Clifton Webb


Clifton Webb


Actor Clifton Webb was devoted to his mother, who had campaigned on his behalf with producers and directors throughout his career. A tireless exhibitionist, she was still dancing the cancan at Hollywood parties in her ninetieth year. When she finally died, Webb’s health rapidly declined. “Poor dear,” remarked Noel Coward. “It must be tough to be orphaned at seventy-one.”


Biographical Note: 

Clifton Webb was a U.S. actor, dancer, singer. Already trained in dance and theater, Webb quit school at age 13 to study music and painting. By 19 he was a professional ballroom dancer in New York, and by his mid-twenties he was performing in musicals, dramas on Broadway and in London, and in silent movies. His first real success in film came in middle age as the classy villain Waldo Lydecker in Laura (1944), followed by the part of Elliott Templeton in The Razor’s Edge (1946) — both of which won him Oscar nominations. My favorite of his films is Cheaper by the Dozen (1950). He always played a dapper sophisticated character back in the black and white movie days. His priggish Mr. Belvedere (series) was supposedly not far removed from his real life persona; he was inseparable from his mother, Maybelle, with whom he lived until her death.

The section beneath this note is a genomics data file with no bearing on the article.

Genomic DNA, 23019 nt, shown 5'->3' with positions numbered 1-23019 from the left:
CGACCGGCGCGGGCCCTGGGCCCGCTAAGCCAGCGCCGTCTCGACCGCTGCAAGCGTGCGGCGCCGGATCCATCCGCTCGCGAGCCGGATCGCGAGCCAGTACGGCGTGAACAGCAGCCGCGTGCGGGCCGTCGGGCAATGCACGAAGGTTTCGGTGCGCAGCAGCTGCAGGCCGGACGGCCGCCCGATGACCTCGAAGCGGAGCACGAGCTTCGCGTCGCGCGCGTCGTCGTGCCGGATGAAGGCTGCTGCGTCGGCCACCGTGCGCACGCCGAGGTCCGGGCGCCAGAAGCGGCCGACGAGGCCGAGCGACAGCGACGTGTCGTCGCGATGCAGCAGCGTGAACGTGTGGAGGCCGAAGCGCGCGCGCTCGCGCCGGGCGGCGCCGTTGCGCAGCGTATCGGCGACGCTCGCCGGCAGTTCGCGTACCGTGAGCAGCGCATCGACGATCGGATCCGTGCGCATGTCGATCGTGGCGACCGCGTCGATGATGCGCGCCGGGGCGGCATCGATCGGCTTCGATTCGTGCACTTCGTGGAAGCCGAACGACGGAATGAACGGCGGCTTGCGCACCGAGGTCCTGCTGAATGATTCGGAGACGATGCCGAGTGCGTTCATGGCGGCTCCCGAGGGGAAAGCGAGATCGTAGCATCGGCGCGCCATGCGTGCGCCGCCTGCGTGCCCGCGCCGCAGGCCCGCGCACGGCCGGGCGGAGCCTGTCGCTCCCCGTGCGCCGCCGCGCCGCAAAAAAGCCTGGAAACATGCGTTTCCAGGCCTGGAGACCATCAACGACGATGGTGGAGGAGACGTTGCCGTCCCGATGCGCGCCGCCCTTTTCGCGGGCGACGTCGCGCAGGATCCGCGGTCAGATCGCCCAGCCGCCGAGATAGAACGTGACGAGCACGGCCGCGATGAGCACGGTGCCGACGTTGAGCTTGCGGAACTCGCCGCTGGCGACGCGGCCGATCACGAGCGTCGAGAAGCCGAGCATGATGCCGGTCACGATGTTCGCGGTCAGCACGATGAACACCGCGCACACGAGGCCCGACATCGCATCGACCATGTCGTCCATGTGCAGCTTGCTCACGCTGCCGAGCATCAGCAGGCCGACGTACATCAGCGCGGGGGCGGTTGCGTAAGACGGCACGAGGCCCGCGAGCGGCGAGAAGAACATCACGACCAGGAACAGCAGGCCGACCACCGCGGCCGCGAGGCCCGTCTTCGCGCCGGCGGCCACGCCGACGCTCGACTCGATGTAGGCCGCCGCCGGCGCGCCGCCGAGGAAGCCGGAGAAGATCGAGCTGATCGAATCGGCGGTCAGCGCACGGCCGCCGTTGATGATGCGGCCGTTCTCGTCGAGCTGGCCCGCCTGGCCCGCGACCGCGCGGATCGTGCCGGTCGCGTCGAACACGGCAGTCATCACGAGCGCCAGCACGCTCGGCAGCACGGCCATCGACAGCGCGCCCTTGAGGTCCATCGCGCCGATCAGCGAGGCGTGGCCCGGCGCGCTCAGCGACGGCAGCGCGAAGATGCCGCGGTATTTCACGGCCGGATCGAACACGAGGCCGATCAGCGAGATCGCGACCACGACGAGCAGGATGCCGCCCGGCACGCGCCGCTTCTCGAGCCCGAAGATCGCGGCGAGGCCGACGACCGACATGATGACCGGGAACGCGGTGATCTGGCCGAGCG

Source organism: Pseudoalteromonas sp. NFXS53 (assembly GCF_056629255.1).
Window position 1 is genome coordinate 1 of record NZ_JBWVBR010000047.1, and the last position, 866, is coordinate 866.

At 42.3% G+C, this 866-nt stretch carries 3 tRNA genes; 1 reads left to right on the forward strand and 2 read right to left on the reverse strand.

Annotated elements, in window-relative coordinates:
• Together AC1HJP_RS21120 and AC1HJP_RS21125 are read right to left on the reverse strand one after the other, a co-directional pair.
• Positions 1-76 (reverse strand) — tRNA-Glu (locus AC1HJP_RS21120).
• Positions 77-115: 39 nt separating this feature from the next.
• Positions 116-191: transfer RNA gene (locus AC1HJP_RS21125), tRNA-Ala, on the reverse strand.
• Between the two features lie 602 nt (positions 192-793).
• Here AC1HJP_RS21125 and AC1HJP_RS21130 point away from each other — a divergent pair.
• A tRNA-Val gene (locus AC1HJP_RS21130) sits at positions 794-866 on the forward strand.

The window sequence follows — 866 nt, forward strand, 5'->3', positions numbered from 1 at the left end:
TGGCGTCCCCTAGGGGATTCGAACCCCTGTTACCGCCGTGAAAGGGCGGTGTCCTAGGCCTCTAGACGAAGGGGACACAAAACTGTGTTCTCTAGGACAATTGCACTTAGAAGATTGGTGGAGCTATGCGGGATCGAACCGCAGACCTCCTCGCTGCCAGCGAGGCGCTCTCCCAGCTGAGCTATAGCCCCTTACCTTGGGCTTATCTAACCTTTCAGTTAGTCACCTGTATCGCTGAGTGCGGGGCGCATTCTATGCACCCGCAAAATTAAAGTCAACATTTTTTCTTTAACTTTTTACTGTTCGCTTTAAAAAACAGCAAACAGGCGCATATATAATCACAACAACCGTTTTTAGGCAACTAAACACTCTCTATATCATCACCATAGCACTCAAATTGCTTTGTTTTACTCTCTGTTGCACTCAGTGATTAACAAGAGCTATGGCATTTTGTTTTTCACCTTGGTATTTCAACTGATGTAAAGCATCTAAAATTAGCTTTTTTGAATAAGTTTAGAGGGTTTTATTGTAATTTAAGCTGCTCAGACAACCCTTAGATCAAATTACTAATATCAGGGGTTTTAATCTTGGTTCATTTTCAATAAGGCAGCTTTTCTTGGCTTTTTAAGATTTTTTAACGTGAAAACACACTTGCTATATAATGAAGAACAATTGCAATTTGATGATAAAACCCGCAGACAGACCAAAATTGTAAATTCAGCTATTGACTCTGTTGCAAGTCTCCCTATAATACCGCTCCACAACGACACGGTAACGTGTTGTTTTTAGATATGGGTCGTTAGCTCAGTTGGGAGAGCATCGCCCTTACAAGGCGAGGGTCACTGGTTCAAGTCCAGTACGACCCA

More Information: 

Read a bio of Clifton Webb.
Then take a look at his entry in Who’s Who in America.
Finally, this short article from Celebrity Register is quite entertaining.